Kamal Hamami, of the group’s Supreme Military Council, was meeting members of the Islamic State of Iraq and the Levant “to discuss battle plans”.
A Free Syrian Army spokesman said he received a call from the group saying they had killed Kamal Hamami.
It is part of an escalating struggle within the armed uprising between moderates and Islamists.
The BBC’s Paul Wood says a civil war within a civil war is building within the opposition as the two sides engage in a battle that is partly over the spoils and partly ideological.
Kamal Hamami, also known as Abu Basir al-Ladkani, was in charge of a key brigade within the Free Syrian Army (FSA).
He is believed to have met members of the Islamic State of Iraq and the Levant in the port city of Latakia to inform them of a planned offensive in the area, before being ambushed and shot dead.
“The Islamic State phoned me saying that they killed Abu Basir and that they will kill all of the Supreme Military Council,” FSA spokesman Qassem Saadeddine told Reuters news agency.
The FSA was formed in 2011 by army deserters based in Turkey and is said to have some 40,000 members.
Although they have had some successes in the fight against President Assad’s forces, they say they will be unable to win the war unless they acquire more sophisticated weaponry.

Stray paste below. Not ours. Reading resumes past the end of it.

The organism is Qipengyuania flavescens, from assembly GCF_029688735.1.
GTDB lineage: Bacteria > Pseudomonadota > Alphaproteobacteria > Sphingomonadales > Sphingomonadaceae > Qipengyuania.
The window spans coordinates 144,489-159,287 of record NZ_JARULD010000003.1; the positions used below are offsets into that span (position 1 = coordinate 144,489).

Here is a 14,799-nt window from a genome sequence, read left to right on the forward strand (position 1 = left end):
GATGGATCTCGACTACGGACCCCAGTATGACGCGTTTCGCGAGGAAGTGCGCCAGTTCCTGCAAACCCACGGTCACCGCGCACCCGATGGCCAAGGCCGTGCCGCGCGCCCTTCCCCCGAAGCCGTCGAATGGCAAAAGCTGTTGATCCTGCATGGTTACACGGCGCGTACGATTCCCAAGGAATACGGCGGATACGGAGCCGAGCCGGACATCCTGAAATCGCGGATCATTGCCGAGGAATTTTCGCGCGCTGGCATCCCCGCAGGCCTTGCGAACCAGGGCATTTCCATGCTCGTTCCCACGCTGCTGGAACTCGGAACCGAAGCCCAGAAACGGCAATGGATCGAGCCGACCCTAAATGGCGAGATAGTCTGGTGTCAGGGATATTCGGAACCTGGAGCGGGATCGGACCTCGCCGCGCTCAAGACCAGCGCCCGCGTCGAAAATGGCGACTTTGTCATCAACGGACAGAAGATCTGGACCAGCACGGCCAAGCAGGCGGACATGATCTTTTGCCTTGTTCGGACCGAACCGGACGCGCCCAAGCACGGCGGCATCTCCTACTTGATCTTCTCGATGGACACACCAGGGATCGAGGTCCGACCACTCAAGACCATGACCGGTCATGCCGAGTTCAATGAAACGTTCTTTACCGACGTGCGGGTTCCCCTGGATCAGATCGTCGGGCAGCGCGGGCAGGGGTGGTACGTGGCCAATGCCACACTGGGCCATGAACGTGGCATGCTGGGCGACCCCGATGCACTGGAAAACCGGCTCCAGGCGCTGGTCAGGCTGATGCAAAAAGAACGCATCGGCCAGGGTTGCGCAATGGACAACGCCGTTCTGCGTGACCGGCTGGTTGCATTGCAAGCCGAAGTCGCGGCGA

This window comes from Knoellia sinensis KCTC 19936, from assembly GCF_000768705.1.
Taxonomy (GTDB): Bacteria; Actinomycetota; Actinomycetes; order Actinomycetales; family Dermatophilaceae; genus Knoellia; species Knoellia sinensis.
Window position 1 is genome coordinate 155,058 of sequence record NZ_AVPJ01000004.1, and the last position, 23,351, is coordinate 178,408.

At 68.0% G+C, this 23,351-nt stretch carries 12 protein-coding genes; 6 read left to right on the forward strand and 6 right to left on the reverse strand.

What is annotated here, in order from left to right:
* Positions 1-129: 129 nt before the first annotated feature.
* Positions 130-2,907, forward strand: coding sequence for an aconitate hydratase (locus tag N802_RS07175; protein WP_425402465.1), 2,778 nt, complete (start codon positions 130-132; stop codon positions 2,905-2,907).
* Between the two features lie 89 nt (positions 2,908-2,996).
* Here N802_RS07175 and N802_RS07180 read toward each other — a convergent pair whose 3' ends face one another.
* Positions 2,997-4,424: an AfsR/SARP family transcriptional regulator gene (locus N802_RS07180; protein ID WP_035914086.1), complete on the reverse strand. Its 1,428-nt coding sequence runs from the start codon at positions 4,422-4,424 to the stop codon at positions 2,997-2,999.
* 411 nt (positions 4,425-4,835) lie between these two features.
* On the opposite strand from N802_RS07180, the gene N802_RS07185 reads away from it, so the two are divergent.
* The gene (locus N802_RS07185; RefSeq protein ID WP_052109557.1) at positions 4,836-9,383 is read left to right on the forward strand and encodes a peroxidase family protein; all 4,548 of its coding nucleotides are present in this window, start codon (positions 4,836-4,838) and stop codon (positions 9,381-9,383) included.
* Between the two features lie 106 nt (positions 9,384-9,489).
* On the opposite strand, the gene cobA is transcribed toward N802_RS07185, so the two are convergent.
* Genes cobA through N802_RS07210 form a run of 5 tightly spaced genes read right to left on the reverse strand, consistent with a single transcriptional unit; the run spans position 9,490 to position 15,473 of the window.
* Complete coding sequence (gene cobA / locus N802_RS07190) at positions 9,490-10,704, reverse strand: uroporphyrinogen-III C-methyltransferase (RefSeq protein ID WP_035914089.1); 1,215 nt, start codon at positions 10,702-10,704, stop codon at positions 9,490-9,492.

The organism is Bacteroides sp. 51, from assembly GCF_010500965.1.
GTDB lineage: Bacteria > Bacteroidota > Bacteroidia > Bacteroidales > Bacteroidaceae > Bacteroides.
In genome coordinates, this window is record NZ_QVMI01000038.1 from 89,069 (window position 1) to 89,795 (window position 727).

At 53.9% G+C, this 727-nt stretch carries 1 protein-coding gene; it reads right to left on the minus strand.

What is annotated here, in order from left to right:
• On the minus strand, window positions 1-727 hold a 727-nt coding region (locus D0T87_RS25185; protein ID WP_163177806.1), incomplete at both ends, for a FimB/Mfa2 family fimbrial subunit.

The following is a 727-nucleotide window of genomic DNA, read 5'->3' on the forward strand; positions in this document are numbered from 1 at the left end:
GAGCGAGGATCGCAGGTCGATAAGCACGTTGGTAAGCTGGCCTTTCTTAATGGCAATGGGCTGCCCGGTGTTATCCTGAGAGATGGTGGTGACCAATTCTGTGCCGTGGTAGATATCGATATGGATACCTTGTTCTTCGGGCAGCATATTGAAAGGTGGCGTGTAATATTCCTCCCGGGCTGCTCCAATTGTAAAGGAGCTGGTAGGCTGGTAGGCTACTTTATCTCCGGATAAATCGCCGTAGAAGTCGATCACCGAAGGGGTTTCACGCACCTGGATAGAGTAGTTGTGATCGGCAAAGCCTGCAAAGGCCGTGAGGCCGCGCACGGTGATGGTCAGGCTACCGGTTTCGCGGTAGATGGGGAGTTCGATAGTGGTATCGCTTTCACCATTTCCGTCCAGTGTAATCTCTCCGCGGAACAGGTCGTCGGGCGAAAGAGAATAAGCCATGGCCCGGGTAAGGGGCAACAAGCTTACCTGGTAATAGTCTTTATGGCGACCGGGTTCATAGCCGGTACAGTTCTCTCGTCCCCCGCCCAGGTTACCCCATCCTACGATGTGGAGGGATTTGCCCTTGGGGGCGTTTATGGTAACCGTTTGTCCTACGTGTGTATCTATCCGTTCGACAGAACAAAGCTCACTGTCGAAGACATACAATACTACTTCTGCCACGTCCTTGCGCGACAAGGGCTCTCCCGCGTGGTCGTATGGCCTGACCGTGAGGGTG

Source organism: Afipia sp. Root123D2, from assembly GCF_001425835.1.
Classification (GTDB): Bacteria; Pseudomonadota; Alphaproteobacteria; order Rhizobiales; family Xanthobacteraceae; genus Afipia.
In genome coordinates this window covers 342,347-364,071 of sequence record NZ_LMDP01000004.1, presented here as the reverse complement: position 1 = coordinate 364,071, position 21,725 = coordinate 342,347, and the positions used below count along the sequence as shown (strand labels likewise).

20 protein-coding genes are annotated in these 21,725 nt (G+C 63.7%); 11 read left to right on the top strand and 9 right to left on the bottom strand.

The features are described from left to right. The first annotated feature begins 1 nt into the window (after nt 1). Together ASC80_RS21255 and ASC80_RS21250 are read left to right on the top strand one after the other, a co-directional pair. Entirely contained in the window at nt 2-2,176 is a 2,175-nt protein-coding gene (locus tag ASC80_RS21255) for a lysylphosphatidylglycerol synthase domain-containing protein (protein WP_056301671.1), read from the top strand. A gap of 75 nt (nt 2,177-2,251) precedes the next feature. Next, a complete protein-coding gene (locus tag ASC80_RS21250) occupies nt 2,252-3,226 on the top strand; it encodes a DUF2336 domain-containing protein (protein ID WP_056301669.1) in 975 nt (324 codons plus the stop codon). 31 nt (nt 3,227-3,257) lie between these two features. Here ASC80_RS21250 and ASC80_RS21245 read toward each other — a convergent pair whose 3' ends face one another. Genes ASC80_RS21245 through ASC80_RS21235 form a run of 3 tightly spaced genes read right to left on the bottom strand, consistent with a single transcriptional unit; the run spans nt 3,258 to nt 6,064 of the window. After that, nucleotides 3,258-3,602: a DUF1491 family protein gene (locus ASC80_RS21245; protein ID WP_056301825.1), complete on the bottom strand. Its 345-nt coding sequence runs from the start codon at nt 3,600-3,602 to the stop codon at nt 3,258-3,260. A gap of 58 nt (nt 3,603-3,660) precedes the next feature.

In recent months, Western and Arab nations have agreed to step up support for moderate Syrian rebels in their battle against President Bashar al-Assad’s forces.
But many in the West are nervous about heavy weaponry falling into the hands of radical groups.
Al-Qaeda in Iraq announced in April that it was merging with the Syrian Islamist group al-Nusra Front to form the single Islamic State of Iraq and al-Sham (the Levant).
The al-Nusra Front – which had gained a reputation for discipline and honesty – rejected the merger though not its allegiance to al-Qaeda.
The leader of al-Qaeda, Ayman al-Zawahiri, has urged its fighters to strive for an Islamic state in Syria.
The spread of Sharia in rebel-held areas has alarmed the moderate members of the opposition, who, though Muslim, do not want a religious state.